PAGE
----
The Four Worst Infectious Diseases In The U.S.

Every country in the world is vulnerable to transmissible diseases, and the United States is no exception. Here's a look at a few of the most dangerous infections currently making the rounds in America—and information on how to protect yourself from them:

1. Bacterial Meningitis

This infection attacks the protective lining that covers the brain and spinal cord, and it can be deadly. About 4,100 people are diagnosed with bacterial meningitis each year, and about 500 die from it, according to the Centers for Disease Control and Prevention (CDC). Survivors may be left with complications such as brain damage, seizures, memory and hearing loss, balance problems, and kidney failure, says Kathryn Boling, MD, a primary care physician at Lutherville Personal Physicians in Lutherville, Maryland, a division of Baltimore’s Mercy Medical Center.

Symptoms: "The classic signs of a meningitis infection are acute onset of fever, headache, and stiff neck," Boling says. Symptoms typically develop anywhere from three to seven days after exposure.

What you can do: Treatment includes immediate infusion of intravenous antibiotics and cortisones (anti-inflammatory agents) to reduce brain swelling and other complications. Unfortunately, even with treatment, about 10 percent of victims will die. The disease often strikes people living in close quarters, such as college dorms, and is spread via saliva or other respiratory secretions, like mucus.

2. The Flu

You may not think the influenza is a big deal because it’s so common—anywhere from five to 20 percent of Americans contract it in any given year—but it can have serious complications. More than 200,000 flu sufferers are hospitalized every year after the flu leads to bacterial pneumonia (a lung infection), sinus and ear infections, or severe dehydration. Anywhere from 3,000 to 49,000 of those patients will die. While older people, pregnant women, and the very young are more susceptible to the flu’s ravages, the flu occasionally kills otherwise healthy individuals of all ages.

Symptoms: Initially, the flu may just seem like a more intense version of a cold, with sore throat, body aches, headaches, a cough, and a fever. However, fever frequently rises above 101 degrees and other symptoms may be equally severe.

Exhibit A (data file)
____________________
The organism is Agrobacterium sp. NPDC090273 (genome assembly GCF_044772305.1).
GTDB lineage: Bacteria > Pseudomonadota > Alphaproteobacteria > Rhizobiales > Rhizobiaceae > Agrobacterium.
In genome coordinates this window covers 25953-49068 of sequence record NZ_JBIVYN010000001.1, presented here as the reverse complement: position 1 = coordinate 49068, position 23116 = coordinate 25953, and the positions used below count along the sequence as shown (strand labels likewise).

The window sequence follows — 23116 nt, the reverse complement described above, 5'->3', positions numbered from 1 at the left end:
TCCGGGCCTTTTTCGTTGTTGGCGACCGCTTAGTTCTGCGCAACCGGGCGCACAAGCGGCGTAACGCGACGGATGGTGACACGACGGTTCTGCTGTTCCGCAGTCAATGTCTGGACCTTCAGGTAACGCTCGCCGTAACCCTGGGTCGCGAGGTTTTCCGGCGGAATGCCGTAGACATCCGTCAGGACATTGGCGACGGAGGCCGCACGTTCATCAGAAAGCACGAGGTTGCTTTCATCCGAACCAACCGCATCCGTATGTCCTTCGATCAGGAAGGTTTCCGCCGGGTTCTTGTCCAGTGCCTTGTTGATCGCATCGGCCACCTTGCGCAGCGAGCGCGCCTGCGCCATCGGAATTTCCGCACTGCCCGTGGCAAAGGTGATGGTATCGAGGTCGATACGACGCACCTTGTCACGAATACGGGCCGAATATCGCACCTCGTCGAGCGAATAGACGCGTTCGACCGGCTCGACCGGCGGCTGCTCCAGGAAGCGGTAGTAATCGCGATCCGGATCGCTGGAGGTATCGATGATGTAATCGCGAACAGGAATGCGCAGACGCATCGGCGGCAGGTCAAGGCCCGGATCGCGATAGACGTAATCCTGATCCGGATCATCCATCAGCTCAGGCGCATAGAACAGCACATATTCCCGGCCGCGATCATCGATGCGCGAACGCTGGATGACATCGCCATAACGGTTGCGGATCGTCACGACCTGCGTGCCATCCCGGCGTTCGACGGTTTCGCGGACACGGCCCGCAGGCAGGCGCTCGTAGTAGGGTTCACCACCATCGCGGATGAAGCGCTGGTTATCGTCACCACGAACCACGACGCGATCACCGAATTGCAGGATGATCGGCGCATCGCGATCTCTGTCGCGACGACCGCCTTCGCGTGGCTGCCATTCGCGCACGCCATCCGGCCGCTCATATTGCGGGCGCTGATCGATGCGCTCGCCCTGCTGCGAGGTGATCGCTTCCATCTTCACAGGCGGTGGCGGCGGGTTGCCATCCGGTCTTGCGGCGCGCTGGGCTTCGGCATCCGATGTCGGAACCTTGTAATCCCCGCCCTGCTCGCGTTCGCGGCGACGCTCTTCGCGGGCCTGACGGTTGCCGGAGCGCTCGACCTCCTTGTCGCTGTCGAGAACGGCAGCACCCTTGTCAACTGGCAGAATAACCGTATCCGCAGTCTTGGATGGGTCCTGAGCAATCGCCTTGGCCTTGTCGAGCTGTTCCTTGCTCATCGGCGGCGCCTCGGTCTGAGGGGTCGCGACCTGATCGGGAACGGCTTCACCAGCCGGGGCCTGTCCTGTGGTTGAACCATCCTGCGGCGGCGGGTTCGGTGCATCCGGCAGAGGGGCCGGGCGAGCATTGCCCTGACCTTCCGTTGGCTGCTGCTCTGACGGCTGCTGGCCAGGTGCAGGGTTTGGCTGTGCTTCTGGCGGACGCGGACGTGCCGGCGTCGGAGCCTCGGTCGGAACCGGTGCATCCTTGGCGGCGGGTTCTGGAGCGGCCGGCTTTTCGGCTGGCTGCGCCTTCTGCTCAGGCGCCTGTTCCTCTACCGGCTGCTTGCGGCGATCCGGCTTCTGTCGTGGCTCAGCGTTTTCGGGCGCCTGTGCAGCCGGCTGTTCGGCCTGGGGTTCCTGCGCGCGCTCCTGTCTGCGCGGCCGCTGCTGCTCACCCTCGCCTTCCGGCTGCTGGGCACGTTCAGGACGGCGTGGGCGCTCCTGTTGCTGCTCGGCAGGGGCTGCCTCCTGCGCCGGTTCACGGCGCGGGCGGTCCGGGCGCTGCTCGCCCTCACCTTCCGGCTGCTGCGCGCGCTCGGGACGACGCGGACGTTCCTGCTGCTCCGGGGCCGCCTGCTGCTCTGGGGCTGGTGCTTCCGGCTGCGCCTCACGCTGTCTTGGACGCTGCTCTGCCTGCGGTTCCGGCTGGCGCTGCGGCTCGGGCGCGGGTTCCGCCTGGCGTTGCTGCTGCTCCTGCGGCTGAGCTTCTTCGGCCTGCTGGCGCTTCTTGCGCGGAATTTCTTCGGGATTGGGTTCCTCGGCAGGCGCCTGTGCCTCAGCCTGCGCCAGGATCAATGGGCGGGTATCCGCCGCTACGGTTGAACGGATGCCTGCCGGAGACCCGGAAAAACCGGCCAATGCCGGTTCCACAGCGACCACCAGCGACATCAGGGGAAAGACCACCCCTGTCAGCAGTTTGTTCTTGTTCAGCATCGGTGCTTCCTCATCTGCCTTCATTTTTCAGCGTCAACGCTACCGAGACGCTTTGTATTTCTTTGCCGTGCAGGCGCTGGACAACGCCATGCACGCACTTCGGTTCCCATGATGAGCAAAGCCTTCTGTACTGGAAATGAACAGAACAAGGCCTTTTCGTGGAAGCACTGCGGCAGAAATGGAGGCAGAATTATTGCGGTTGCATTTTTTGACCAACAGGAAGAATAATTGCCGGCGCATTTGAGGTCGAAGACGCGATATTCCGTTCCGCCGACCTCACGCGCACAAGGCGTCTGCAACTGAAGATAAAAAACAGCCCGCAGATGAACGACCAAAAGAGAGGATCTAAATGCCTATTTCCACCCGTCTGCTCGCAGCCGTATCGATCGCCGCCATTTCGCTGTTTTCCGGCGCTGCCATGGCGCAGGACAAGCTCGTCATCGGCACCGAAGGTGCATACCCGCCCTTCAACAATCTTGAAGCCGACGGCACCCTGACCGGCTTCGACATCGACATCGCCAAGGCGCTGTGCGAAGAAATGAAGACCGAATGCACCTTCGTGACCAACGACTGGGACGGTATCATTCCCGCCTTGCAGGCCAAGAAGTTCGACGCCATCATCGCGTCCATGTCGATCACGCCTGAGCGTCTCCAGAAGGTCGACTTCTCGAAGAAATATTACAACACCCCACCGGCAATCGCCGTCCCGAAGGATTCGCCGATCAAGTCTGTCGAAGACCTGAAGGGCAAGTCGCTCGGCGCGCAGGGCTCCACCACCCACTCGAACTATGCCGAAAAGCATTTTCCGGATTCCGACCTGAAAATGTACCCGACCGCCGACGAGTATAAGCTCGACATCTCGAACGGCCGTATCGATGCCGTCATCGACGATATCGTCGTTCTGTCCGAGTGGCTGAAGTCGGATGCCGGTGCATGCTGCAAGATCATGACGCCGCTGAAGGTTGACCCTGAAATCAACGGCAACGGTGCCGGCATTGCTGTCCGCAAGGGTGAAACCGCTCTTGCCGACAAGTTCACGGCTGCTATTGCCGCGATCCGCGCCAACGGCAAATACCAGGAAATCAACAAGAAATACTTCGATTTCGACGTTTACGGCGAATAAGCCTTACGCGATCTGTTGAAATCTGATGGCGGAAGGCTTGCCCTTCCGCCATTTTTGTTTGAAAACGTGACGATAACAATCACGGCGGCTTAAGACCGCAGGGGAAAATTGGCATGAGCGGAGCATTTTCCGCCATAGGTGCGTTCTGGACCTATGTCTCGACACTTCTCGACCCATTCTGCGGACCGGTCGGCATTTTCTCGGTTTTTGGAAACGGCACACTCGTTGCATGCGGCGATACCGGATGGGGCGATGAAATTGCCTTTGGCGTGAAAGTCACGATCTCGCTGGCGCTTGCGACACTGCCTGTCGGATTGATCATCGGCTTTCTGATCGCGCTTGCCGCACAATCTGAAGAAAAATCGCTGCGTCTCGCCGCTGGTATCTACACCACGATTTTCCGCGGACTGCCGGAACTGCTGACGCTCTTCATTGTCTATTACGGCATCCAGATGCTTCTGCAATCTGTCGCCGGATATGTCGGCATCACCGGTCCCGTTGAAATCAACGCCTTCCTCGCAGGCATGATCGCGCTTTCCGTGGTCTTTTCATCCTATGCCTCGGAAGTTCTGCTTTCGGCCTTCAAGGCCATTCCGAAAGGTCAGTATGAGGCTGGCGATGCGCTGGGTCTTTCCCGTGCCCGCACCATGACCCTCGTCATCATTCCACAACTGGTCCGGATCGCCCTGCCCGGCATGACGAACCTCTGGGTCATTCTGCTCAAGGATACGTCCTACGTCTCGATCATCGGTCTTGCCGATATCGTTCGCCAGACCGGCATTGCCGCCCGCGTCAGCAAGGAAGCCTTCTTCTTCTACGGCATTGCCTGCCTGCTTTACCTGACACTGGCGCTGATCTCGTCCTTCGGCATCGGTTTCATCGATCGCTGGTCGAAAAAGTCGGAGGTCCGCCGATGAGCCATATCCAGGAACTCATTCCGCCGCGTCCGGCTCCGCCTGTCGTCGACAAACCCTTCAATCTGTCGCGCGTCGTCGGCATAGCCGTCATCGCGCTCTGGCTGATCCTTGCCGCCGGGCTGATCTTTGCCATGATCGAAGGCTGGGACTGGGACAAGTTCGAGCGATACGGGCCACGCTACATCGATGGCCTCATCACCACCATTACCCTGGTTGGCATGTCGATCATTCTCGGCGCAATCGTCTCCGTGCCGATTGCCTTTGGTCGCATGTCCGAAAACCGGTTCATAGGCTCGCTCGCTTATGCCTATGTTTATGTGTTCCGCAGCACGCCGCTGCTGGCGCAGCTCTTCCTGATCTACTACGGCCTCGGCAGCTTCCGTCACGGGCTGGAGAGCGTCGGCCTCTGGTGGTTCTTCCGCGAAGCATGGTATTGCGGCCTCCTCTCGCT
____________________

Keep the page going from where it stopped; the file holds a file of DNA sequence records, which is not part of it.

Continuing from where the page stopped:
What you can do: Your best protection? Get a yearly flu shot and stay vigilant about avoiding contact with sick people, as the flu is spread by respiratory secretions that become airborne when a sufferer coughs, sneezes, or even talks. If your efforts fail and you catch the flu anyway, talk to your doctor about taking an antiviral medication within the first few days of symptoms—it may shorten your illness by a few days. And don’t hesitate to seek help if your symptoms worsen.

3. HIV

The human immunodeficiency virus is typically transmitted sexually, but can also be acquired through non-sexual exposure to infected blood and other body fluids; it can be transmitted in hospital settings or through IV drug use.

HIV gained worldwide notoriety in the 1980s and 1990s as the infection which led to AIDS (acquired immunodeficiency syndrome), and eventually death. HIV was originally associated with gay men, drug users, and people who received blood transfusions, especially hemophiliacs. But anyone can get HIV—even infants, who are infected by their mothers during pregnancy or delivery. In the U.S., about 50,000 people contract HIV every year, and there are more than 1.2 million people living with the condition.

Symptoms: After exposure to HIV, the first sign of the disease may be swollen lymph nodes. An infected person may also have diarrhea, lose weight, and be feverish, fatigued, and coughing. The bad news is that it can take about a month to show symptoms. "Early in the disease, people with HIV don't know they are sick and infectious, and they [may] continue with behaviors that spread the disease," Boling says.

What you can do: The good news is that the disease no longer automatically leads to AIDS, thanks to the development of antiviral drugs that stop HIV’s progression. Untreated, however, HIV does progress to AIDS. AIDS patients have very damaged immune systems and typically succumb to conditions such as pneumonia, cancer, meningitis, tuberculosis, or dementia.

4. Naegieria fowleri

It’s exceedingly rare, but this disease is almost invariably fatal. Naegieria fowleri, also known as primary amebic meningoencephalitis, is an amoeba (a single-celled organism) found in bodies of warm, fresh water such as lakes in southern states, hot springs, or occasionally tap water. When a swimmer gets contaminated water in his or her nose, the amoeba travels up through the nasal passages and into the brain, destroying tissue.

Symptoms: A few days after exposure a person will have a headache, fever, nausea, and vomiting, which will quickly progress to confusion, seizures, and hallucinations. According to the CDC, since 1962, 132 people in the U.S. have contracted Naegieria fowleri, mostly in the south and west; 129 have died. A drug called miltefosine may have played a part in helping the handful of survivors recover.

What you can do: Avoid swimming in warm bodies of fresh water, or at least hold your nose or use nose plugs when swimming in them to help prevent infected water from traveling up the nasal passages into the brain. Also, if you use a neti pot to rinse your nasal passages, don’t use tap water; filtered water, or water that’s been boiled for at least one minute, is a better bet.

Kathryn Boling, MD, reviewed this article.


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